"BAe Systems doing their own technical assessment?" Well no, of course they can't do their own assessments and most techie people I know are deeply cynical of BAe's claims and quality of work. They seldom deliver what they claim and we, the users know it. BAe however have massive influence and far too many tame MPs and people of influence in their pockets. Consequently they seem able to drive the agenda to their own purpose. Hence we seem to be forced into adopting strategies and equipment that is tailored to what BAe say they can produce. When the MoD doesn't play to Bae's rules they imply they will take their ball away and leave the UK without a capability. The Ministers then buckle to their will.

The latest report has been spouted forth by a Committee headed up by Margaret Hodge and alleges waste and corruption. Well if anyone should know, she should. Most of what they are saying can't be backed up and is just a feeble attempt to camoflage the depths to which the last government plunged the defence budget. It is absolutely inconcievable that Ministers did not get fully briefed on the impacts of delaying and cutting programmes. If they did not ask the searching questions or worse just accepted the down-stream impacts, then they were criminally negligent. It was their job to assess the impacts; they had no right to just allow things to drift for party political expediency.

Defence Procurement is nowhere near as simple as buying office supplies or managing retail purchase and sales, nor would I say the organisation is perfect, but the majority of staff in Procurement care deeply about what they are producing because they will in due course be out there using the kit. There is a crying need to recruit the brightest and best into Procurement and then encourage those with the right skills to return and be promoted to the highest and most influencial positions in the speciality. The problem is in a smaller Army, everyone want the brightest and best.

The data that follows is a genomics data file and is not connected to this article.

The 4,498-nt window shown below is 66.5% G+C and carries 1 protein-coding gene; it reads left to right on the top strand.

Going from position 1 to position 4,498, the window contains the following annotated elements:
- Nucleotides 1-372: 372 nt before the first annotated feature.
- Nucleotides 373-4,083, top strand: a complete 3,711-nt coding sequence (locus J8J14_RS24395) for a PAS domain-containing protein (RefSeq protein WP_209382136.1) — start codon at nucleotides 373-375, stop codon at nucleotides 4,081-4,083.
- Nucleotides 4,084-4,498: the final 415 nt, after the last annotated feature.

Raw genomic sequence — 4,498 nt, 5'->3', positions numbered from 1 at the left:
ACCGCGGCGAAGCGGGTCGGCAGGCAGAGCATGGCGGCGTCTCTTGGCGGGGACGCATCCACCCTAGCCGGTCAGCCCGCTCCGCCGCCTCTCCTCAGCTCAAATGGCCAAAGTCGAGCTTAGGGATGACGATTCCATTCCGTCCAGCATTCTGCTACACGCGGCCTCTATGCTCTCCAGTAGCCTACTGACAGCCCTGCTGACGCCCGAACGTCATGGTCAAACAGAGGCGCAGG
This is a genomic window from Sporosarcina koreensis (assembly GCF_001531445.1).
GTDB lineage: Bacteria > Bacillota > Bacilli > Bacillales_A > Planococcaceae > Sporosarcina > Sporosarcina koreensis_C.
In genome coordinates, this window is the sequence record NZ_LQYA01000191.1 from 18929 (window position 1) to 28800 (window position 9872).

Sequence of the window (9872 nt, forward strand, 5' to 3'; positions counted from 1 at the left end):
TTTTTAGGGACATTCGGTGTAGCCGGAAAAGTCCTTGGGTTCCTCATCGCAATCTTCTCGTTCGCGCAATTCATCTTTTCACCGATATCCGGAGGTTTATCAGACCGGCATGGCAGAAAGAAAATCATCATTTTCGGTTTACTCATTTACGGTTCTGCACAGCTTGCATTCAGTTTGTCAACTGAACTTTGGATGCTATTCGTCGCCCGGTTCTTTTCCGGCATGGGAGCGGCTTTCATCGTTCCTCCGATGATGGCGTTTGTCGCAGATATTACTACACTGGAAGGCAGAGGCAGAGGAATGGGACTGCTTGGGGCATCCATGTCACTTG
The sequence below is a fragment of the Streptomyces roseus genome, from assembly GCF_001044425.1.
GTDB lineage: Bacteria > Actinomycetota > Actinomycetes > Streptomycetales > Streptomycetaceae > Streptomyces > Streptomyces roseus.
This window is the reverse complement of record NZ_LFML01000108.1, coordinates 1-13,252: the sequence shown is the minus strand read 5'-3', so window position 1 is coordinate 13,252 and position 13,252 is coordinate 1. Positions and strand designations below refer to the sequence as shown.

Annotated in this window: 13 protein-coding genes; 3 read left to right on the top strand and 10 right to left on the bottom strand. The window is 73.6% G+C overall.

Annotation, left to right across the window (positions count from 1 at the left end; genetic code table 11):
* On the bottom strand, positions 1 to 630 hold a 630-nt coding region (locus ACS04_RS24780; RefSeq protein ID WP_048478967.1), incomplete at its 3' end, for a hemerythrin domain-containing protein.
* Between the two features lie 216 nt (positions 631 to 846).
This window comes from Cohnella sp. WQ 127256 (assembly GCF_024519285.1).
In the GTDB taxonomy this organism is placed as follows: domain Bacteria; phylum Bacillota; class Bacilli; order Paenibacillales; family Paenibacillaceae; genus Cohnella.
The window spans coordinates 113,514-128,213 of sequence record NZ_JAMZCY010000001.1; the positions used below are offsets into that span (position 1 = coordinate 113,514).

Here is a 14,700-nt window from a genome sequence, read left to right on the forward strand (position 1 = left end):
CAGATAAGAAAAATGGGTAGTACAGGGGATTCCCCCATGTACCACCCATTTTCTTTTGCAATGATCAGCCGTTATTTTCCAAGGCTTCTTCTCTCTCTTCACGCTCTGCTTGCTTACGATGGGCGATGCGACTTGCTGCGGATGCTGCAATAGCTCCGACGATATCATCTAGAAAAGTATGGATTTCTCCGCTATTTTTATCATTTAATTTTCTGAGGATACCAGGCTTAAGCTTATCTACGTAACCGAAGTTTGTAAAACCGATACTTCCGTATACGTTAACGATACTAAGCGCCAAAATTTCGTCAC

#20
The latest report has been spouted forth by a Committee headed up by Margaret Hodge and alleges waste and corruption. Well if anyone should know, she should. Most of what they are saying can't be backed up and is just a feeble attempt to camoflage the depths to which the last government plunged the defence budget.
As part of the last government, Margaret Hodge bears some of the responsibility for slow and wasteful procurement processes - but I'd hardly criticise "the depths to which the last government plunged the defence budget" when I compare it to the impact of the present regime ( I type as I sit watching the Harriers' farewell). Labour may have been slow in upgrading equipment to meet the needs of Afghanistan, but they didn't create the incredible capability gaps we will endure for at least the next ten years. (yes I know there is a public sector borrowing problem but that was caused more by reckless bank borrowing than Labour profligacy, is not exceptional by world or historic standards, and could be dealt with by taxation (for example of bankers who are back to paying millions in bonuses) as well as public sector economies, without endangering the nation's security.